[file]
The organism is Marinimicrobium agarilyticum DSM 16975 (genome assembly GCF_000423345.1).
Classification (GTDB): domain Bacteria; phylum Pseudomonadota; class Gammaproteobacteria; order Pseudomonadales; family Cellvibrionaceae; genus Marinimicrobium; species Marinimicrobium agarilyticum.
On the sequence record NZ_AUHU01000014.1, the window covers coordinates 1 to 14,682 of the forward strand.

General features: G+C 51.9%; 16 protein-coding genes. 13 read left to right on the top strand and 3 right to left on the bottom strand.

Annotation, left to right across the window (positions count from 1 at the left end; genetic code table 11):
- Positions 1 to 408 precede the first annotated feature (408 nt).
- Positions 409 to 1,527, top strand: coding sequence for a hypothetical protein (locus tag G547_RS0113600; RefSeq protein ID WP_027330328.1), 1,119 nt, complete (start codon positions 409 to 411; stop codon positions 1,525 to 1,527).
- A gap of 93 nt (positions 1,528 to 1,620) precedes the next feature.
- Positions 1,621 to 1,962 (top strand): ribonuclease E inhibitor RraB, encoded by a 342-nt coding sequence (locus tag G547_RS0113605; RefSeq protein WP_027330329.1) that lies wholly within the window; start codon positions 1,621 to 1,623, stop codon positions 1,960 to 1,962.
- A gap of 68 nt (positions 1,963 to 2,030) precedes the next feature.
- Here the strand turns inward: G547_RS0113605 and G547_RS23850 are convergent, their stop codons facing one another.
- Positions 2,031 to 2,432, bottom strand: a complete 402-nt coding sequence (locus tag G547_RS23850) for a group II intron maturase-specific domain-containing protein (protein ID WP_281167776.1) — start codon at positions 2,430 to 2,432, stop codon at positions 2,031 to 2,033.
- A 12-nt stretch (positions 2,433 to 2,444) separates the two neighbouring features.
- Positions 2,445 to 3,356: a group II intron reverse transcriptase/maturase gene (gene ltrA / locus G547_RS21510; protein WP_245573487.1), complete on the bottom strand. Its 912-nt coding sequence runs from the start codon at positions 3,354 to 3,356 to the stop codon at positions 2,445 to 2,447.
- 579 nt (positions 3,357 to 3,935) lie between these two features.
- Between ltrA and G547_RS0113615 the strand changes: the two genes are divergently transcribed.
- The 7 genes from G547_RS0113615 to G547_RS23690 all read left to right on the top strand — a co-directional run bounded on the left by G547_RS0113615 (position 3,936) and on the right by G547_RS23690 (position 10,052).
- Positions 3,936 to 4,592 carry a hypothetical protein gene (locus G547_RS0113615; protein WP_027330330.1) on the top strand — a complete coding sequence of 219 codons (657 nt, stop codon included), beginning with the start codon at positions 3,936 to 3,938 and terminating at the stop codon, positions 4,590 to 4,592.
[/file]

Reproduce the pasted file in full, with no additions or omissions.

The organism is Marinimicrobium agarilyticum DSM 16975 (genome assembly GCF_000423345.1).
Classification (GTDB): domain Bacteria; phylum Pseudomonadota; class Gammaproteobacteria; order Pseudomonadales; family Cellvibrionaceae; genus Marinimicrobium; species Marinimicrobium agarilyticum.
On the sequence record NZ_AUHU01000014.1, the window covers coordinates 1 to 14,682 of the forward strand.

General features: G+C 51.9%; 16 protein-coding genes. 13 read left to right on the top strand and 3 right to left on the bottom strand.

Annotation, left to right across the window (positions count from 1 at the left end; genetic code table 11):
- Positions 1 to 408 precede the first annotated feature (408 nt).
- Positions 409 to 1,527, top strand: coding sequence for a hypothetical protein (locus tag G547_RS0113600; RefSeq protein ID WP_027330328.1), 1,119 nt, complete (start codon positions 409 to 411; stop codon positions 1,525 to 1,527).
- A gap of 93 nt (positions 1,528 to 1,620) precedes the next feature.
- Positions 1,621 to 1,962 (top strand): ribonuclease E inhibitor RraB, encoded by a 342-nt coding sequence (locus tag G547_RS0113605; RefSeq protein WP_027330329.1) that lies wholly within the window; start codon positions 1,621 to 1,623, stop codon positions 1,960 to 1,962.
- A gap of 68 nt (positions 1,963 to 2,030) precedes the next feature.
- Here the strand turns inward: G547_RS0113605 and G547_RS23850 are convergent, their stop codons facing one another.
- Positions 2,031 to 2,432, bottom strand: a complete 402-nt coding sequence (locus tag G547_RS23850) for a group II intron maturase-specific domain-containing protein (protein ID WP_281167776.1) — start codon at positions 2,430 to 2,432, stop codon at positions 2,031 to 2,033.
- A 12-nt stretch (positions 2,433 to 2,444) separates the two neighbouring features.
- Positions 2,445 to 3,356: a group II intron reverse transcriptase/maturase gene (gene ltrA / locus G547_RS21510; protein WP_245573487.1), complete on the bottom strand. Its 912-nt coding sequence runs from the start codon at positions 3,354 to 3,356 to the stop codon at positions 2,445 to 2,447.
- 579 nt (positions 3,357 to 3,935) lie between these two features.
- Between ltrA and G547_RS0113615 the strand changes: the two genes are divergently transcribed.
- The 7 genes from G547_RS0113615 to G547_RS23690 all read left to right on the top strand — a co-directional run bounded on the left by G547_RS0113615 (position 3,936) and on the right by G547_RS23690 (position 10,052).
- Positions 3,936 to 4,592 carry a hypothetical protein gene (locus G547_RS0113615; protein WP_027330330.1) on the top strand — a complete coding sequence of 219 codons (657 nt, stop codon included), beginning with the start codon at positions 3,936 to 3,938 and terminating at the stop codon, positions 4,590 to 4,592.